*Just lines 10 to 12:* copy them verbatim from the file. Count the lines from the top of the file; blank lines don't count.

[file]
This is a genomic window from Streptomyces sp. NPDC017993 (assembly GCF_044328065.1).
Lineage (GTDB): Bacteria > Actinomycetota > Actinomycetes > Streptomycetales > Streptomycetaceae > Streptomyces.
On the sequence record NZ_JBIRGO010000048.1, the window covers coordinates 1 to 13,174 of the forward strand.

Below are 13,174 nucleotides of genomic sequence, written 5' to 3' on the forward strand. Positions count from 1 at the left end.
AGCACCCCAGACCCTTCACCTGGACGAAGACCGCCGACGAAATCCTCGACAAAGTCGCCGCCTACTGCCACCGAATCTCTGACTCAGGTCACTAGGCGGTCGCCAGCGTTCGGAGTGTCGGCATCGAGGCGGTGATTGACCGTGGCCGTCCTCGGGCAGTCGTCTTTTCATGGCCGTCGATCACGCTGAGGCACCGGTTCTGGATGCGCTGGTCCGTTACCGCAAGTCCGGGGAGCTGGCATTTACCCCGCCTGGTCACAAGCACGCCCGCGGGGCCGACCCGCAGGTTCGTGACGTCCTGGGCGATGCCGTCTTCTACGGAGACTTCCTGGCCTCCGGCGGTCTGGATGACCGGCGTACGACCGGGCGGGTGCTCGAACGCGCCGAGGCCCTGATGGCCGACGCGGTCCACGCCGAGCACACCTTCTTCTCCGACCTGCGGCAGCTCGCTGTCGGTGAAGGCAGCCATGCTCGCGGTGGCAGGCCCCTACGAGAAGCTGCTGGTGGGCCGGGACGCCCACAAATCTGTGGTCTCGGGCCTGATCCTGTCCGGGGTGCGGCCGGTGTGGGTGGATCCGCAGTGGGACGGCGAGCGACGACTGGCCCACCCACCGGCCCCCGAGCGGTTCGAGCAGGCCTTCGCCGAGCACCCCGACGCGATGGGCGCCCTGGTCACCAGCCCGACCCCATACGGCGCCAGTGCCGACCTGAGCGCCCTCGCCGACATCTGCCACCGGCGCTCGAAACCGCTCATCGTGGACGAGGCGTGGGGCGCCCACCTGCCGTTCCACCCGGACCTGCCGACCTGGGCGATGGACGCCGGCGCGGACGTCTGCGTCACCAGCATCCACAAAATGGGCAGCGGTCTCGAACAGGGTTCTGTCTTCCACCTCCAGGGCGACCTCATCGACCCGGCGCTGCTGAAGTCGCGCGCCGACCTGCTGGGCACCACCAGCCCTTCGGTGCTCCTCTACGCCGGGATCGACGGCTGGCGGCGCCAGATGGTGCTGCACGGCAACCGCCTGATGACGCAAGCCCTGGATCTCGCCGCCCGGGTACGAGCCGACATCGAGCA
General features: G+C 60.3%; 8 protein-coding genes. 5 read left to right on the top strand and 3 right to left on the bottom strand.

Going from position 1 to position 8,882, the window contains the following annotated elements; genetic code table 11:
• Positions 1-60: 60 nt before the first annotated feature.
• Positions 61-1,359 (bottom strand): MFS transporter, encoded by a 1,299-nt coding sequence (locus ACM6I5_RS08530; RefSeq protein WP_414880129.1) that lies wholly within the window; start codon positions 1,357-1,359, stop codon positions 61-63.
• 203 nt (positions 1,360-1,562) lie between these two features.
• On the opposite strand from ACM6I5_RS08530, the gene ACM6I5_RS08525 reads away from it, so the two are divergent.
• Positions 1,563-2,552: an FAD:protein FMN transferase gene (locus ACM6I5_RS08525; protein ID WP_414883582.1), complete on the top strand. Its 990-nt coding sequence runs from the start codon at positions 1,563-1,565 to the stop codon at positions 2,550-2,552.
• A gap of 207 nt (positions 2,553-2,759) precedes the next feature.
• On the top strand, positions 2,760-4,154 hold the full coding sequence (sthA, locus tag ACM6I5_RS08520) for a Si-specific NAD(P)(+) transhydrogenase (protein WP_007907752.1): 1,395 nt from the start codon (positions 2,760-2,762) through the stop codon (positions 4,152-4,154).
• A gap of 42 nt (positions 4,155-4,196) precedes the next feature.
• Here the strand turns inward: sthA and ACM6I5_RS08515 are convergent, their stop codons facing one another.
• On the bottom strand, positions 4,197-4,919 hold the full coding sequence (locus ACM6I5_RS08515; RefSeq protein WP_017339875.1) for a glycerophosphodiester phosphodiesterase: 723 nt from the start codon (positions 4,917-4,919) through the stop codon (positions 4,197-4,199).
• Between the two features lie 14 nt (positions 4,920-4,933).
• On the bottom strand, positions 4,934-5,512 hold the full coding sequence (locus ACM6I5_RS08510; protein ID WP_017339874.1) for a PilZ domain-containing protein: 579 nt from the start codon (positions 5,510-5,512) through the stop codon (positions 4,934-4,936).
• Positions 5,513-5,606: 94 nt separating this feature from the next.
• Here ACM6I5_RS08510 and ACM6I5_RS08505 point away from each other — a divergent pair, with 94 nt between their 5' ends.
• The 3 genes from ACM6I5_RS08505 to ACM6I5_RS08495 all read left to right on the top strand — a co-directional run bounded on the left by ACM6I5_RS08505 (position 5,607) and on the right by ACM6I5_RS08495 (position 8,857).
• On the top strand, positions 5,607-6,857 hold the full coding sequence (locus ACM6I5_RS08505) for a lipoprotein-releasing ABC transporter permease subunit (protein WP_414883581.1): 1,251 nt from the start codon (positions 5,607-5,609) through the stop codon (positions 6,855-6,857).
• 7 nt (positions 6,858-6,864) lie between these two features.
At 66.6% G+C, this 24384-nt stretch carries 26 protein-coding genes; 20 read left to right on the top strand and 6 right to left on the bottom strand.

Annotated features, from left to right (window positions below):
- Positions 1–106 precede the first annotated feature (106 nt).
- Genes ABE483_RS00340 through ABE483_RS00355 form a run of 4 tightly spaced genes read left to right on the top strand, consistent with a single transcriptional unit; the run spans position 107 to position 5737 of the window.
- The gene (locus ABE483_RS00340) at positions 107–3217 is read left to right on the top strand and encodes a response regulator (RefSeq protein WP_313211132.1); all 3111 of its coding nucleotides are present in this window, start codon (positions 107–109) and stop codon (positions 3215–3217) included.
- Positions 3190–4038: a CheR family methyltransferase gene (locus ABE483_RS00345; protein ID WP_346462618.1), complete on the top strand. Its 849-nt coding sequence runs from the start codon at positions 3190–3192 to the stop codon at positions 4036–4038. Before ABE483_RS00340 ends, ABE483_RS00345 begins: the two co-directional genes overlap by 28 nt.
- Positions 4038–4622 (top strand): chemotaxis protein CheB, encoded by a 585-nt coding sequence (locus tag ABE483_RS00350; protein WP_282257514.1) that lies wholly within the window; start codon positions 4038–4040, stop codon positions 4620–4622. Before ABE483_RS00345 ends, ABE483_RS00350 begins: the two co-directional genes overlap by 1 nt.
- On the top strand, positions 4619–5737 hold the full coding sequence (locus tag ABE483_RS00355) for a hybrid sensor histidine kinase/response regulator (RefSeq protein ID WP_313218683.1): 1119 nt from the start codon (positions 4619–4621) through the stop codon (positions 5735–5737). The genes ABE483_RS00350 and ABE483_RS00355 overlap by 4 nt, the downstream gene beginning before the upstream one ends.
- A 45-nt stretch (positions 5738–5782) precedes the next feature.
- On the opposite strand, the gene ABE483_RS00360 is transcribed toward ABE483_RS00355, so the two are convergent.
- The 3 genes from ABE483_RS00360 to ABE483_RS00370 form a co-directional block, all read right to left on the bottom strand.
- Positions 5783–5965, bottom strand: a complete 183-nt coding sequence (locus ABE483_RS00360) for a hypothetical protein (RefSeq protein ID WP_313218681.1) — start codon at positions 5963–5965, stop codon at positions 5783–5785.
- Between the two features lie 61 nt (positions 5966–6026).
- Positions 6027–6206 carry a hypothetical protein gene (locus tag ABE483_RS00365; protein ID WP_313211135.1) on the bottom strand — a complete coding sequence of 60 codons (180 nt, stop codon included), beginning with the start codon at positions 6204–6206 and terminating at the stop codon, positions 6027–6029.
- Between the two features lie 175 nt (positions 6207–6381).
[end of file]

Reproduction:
• 203 nt (positions 1,360-1,562) lie between these two features.
• On the opposite strand from ACM6I5_RS08530, the gene ACM6I5_RS08525 reads away from it, so the two are divergent.
• Positions 1,563-2,552: an FAD:protein FMN transferase gene (locus ACM6I5_RS08525; protein ID WP_414883582.1), complete on the top strand. Its 990-nt coding sequence runs from the start codon at positions 1,563-1,565 to the stop codon at positions 2,550-2,552.